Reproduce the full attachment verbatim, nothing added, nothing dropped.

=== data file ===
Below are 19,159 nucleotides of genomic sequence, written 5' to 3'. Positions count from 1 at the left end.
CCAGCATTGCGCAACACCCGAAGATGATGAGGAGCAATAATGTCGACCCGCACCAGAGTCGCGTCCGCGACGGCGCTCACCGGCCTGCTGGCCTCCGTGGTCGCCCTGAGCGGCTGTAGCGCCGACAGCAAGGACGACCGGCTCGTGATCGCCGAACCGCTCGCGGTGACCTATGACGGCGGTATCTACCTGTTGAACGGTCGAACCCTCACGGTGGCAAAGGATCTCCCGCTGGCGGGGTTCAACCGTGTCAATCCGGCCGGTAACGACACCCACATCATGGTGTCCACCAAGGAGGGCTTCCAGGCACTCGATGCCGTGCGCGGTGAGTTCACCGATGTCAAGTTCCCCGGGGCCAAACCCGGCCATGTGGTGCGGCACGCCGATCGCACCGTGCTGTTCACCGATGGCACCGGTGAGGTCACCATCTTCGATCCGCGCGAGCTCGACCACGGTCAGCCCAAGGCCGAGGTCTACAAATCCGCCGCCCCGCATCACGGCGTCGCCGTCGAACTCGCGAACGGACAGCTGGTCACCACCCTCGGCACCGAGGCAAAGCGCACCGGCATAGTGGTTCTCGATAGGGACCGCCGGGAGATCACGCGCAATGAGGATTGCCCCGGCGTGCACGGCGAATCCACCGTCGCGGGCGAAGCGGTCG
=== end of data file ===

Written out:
Below are 19,159 nucleotides of genomic sequence, written 5' to 3'. Positions count from 1 at the left end.
CCAGCATTGCGCAACACCCGAAGATGATGAGGAGCAATAATGTCGACCCGCACCAGAGTCGCGTCCGCGACGGCGCTCACCGGCCTGCTGGCCTCCGTGGTCGCCCTGAGCGGCTGTAGCGCCGACAGCAAGGACGACCGGCTCGTGATCGCCGAACCGCTCGCGGTGACCTATGACGGCGGTATCTACCTGTTGAACGGTCGAACCCTCACGGTGGCAAAGGATCTCCCGCTGGCGGGGTTCAACCGTGTCAATCCGGCCGGTAACGACACCCACATCATGGTGTCCACCAAGGAGGGCTTCCAGGCACTCGATGCCGTGCGCGGTGAGTTCACCGATGTCAAGTTCCCCGGGGCCAAACCCGGCCATGTGGTGCGGCACGCCGATCGCACCGTGCTGTTCACCGATGGCACCGGTGAGGTCACCATCTTCGATCCGCGCGAGCTCGACCACGGTCAGCCCAAGGCCGAGGTCTACAAATCCGCCGCCCCGCATCACGGCGTCGCCGTCGAACTCGCGAACGGACAGCTGGTCACCACCCTCGGCACCGAGGCAAAGCGCACCGGCATAGTGGTTCTCGATAGGGACCGCCGGGAGATCACGCGCAATGAGGATTGCCCCGGCGTGCACGGCGAATCCACCGTCGCGGGCGAAGCGGTCG